farms they had purchased on Sugar creek in the west- 

10. See article by S. H. Miller in Mennonite Year-Book and Directory for 
1908. Also History of Tuscarawas County, published by Warner, 
Beers Company. 1884. 








ern part of what is now Tuscarawas county. Two 
years later Jonas Miller, Joseph Mast, John Troyer, 
Christian Yoder and perhaps others, also from Somer- 
set county, settled in this same region, but along 
Walnut creek in the eastern part of Holmes county. 
Others were ready to come from Pennsylvania, but 
the Indian incursions of the war of 1812, not only 
stopped emigration from Pennsylvania for a few years 
but drove back to their original homes some who had 
entered Ohio before 1812. After the war, however, 
many new settlers were added to the community bear- 
ing such names as Miller, Yoder, Gerber, Hershberger 
and others. Judging from the prevalence at present 
of the Millers, however, most of the early settlers 
must have belonged to that family. The first religious 
services were held near Shanesville in 1810 by the 
above mentioned Jacob Miller, familiarly known as 
"Yockle" Miller. The settlement soon outgrew the 
two small valleys where the first pioneers located and 
spread out over the hills of the eastern part of Holmes 
and the western part of Tuscarawas county until now 
it is the largest Amish community in America. The 
entire community, including the three congregations 
which worship in meeting houses and the seven dis- 
tricts of the Old Order contains about two thousand 
church members. These congregations have furnished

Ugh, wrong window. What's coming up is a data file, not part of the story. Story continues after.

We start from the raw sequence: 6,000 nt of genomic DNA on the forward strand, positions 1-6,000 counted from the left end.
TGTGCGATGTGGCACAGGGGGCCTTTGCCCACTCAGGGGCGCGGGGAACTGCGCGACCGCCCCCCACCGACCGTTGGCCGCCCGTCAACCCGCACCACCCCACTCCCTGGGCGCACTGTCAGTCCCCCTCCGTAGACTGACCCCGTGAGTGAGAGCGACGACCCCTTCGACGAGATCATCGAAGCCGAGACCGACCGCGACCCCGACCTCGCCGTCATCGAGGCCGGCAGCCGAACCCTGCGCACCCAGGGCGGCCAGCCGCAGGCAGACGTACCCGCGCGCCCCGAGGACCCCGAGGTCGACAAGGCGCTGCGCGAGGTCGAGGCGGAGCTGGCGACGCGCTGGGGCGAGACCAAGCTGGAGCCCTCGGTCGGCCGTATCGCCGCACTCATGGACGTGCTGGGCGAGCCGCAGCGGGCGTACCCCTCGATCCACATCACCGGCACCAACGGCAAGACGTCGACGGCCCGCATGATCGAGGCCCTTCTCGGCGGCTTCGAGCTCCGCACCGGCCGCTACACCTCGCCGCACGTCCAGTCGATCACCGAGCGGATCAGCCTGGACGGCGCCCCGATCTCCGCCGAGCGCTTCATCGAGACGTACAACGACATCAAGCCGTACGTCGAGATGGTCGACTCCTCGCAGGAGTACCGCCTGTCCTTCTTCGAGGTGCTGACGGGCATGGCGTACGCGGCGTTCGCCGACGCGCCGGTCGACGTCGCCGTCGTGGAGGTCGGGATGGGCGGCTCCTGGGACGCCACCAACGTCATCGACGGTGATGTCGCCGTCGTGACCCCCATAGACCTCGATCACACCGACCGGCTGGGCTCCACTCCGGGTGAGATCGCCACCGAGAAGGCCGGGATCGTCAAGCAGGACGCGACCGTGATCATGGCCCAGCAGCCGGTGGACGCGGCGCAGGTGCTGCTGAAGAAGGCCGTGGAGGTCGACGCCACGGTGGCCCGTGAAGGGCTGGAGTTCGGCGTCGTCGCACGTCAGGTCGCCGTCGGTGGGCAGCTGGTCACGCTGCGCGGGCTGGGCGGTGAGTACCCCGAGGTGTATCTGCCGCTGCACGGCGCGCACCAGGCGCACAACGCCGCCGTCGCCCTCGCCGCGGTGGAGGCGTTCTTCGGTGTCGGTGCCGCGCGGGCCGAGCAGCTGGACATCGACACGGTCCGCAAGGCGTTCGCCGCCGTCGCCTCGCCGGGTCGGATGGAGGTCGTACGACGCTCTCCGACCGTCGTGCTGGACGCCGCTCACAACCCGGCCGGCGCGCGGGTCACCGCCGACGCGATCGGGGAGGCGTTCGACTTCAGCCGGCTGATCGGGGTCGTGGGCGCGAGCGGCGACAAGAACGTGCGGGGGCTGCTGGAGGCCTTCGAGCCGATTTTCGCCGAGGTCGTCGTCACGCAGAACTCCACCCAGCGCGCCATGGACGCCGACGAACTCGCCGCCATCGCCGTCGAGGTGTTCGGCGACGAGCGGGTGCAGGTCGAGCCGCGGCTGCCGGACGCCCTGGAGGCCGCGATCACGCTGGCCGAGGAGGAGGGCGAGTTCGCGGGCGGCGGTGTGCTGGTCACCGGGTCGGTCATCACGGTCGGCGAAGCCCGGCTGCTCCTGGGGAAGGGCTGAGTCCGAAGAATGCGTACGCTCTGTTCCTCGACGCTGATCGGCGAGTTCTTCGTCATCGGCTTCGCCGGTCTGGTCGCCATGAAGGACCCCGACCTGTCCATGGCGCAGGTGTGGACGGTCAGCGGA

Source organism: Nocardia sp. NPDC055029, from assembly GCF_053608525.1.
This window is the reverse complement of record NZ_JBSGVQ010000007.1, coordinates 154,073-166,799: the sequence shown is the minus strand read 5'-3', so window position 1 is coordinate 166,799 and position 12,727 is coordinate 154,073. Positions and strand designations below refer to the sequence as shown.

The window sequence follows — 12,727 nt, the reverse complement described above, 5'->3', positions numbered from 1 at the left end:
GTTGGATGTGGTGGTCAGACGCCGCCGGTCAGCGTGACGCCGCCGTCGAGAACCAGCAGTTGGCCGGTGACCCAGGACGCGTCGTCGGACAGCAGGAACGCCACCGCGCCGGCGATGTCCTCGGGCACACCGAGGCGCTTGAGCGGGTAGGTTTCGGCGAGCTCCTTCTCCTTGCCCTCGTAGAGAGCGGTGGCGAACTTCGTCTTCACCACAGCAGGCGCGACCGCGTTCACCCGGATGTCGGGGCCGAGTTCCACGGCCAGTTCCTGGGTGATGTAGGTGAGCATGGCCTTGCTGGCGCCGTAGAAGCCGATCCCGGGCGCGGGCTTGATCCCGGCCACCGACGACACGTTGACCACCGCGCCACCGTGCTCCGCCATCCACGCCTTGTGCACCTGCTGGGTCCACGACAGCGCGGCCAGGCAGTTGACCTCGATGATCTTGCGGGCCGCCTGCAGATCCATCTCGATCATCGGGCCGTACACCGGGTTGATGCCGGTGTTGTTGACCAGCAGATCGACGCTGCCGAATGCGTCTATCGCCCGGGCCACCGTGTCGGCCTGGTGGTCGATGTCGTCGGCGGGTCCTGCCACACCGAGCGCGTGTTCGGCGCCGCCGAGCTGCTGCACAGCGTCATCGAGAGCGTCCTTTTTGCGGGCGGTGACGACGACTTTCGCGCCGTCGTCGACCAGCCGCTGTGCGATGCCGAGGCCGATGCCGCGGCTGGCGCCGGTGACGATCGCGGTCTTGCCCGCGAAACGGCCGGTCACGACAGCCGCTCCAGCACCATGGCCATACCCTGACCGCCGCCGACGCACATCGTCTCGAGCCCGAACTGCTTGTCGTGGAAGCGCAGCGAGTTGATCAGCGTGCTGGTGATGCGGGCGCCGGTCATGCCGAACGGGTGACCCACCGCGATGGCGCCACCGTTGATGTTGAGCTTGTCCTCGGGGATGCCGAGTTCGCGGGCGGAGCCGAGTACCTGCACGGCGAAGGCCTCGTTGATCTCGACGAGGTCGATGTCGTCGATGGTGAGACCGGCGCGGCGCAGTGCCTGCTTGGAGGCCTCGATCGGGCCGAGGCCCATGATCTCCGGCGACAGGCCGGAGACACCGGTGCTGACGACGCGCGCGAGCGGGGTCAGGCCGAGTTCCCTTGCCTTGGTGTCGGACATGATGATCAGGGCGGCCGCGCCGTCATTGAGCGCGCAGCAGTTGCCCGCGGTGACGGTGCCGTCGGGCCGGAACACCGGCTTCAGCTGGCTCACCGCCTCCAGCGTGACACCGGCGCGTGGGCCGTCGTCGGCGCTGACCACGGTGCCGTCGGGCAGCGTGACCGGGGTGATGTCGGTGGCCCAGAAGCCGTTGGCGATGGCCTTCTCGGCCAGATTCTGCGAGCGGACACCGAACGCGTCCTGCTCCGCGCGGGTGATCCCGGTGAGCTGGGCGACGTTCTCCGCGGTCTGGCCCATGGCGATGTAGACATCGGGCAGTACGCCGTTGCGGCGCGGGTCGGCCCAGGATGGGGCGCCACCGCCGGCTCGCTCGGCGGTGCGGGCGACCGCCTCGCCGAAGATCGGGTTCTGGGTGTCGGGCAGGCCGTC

a number of settlers for the churches which later were 
established in Logan and Geauga counties, Ohio; 
Howard and Elkhart counties, Indiana; Johnson 
county, Iowa ; Seward county, Nebraska, and in other 
newer communities. 

The second Amish colony in the state was located 
in Wayne county. The pioneer settler was Jacob 


Yoder who came from Mifflin county, Pennsylvania in 
1817. He was followed during the years im- 
Wayne mediately succeeding by Jonathan S. Yoder, 
County David Stutzman, John Zook and Christian 
Lantz from the same county, and Peter, 
Jacob and Abraham Schrock from Somerset. Chris- 
tian Brandt from Switzerland was the first minister 
and David Zook from Pennsylvania, the first bishop. 
Later other settlers came from Europe as well as from 
the older congregations in Pennsylvania. The settle- 
ment has since grown to a fine large congregation of 
about five hundred members. This congregation is 
perhaps the most progressive and cultured Amish 
community in the country. It has produced and kept 
within the church more intelligent and educated young 
men and women than any other single congregation 
in the land. Here was also the home of the late John 
K. Yoder, for many years one of the best known and 
most influential bishops in the church. 

The next settlement was made in Butler county 
along the Miami river. This congregation is of special 
interest because it introduced new 
Butler County, blood into the Amish church of 
a New Element America. The communities thus far 
described in Pennsylvania and Ohio 
were all outgrowths of the parent settlements in Berks 
and Lancaster counties. But now, beginning about 1820, 
a new stream of European immigrants of both Amish 
and Mennonite persuasion again sets in. The causes 
of this general movement to America has been dis-